Writing a will is probably something that we do not have on our agendas until we reach a much older age, but as the world works in mysterious ways, it’s often the case that people can die suddenly because of freak accidents or illnesses, which is why preparation for these instances can be useful. Planning for the inevitable is smart, but planning in case of an emergency can be quite daunting, so why do people do it? If you have responsibilities, if you’re a homeowner, or if you are a business owner, then you have assets that need to be taken care of.
Owning a business is not like owning jewellery, or a house or a car, If you’re a business owner and you do not have a will drawn up, the you could find that your assets are not divided up between your loved ones and your business could even be sold or dissolved after your death. So drawing up a will is worth considering, even if it only to ensure that your family are well looked after after your death.
Protect your family:
In some scenarios, families have to sell their homes in order to pay for the business rates, which is an extremely daunting and unsettling thought. This can be even further complicated if you have a business and also business assets. A recent study has revealed that as many as 1 in 10 business owners believe that they would have to stop trading if one of the key individuals in the business passed away.
This has a knock on effect that can change the lives of every single employee, your employee’s family members and so on. There needs to be a contingency plan put into place in the event of a death, so that the worst case scenario doesn’t become a reality. If you are in a position where you have built an owner-dependent business, then you need to plan ahead for the future to protect everybody who is involved in the process.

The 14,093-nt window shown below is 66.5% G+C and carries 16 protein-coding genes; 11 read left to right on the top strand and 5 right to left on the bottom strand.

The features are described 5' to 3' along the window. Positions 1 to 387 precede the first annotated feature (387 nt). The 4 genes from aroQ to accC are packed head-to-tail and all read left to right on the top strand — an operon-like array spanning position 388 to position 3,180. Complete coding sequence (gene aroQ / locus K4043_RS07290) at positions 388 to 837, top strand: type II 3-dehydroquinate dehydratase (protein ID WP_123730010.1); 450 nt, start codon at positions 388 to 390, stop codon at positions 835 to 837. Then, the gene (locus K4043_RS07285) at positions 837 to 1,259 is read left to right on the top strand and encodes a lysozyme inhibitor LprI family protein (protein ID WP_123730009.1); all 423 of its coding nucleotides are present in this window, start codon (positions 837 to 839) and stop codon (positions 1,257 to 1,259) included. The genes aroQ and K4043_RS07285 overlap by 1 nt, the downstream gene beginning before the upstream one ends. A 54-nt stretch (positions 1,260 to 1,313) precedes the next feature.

Running and owning a family business can be tricky, and can result in lengthy law suits after the owner has died. In some cases, assets will be equally divided, and in others, it will be decided in court. These decisions do not necessarily benefit every family member and can lead to internal family disputes or a loss on income resources.
Will disputes can be messy affairs, so it’s important to ensure that everybody is being cared for and compensated fairly in the event of your death. Speaking with trust solicitors will help to give you a clearer understanding of your options, and placing your business in a trust could help your children, and family members in the future. This way, even if the business continues in the management of somebody who works outside the family, your children will have the resources to look after themselves. This will also mean that your children will not be subjected to an inheritance tax.
Reduce the tax burden:
By placing your company into a trust, instead of passing it along to a partner, will help your family to continue to reap the benefits of your business long after your death without being subjected to inheritance tax. This means that your children and grandchildren will have a larger trust fund savings account in the future. If you are unsure about the will writing process, or anything thereafter, then it’s necessary to speak to a probate solicitors, as this will help to give you better clarity on the matter.
Drawing up a will will ensure that your business is protected in the event of your death, and it also means that your family will be protected throughout the process and will prevent them from experiencing turmoil or any further emotional torment.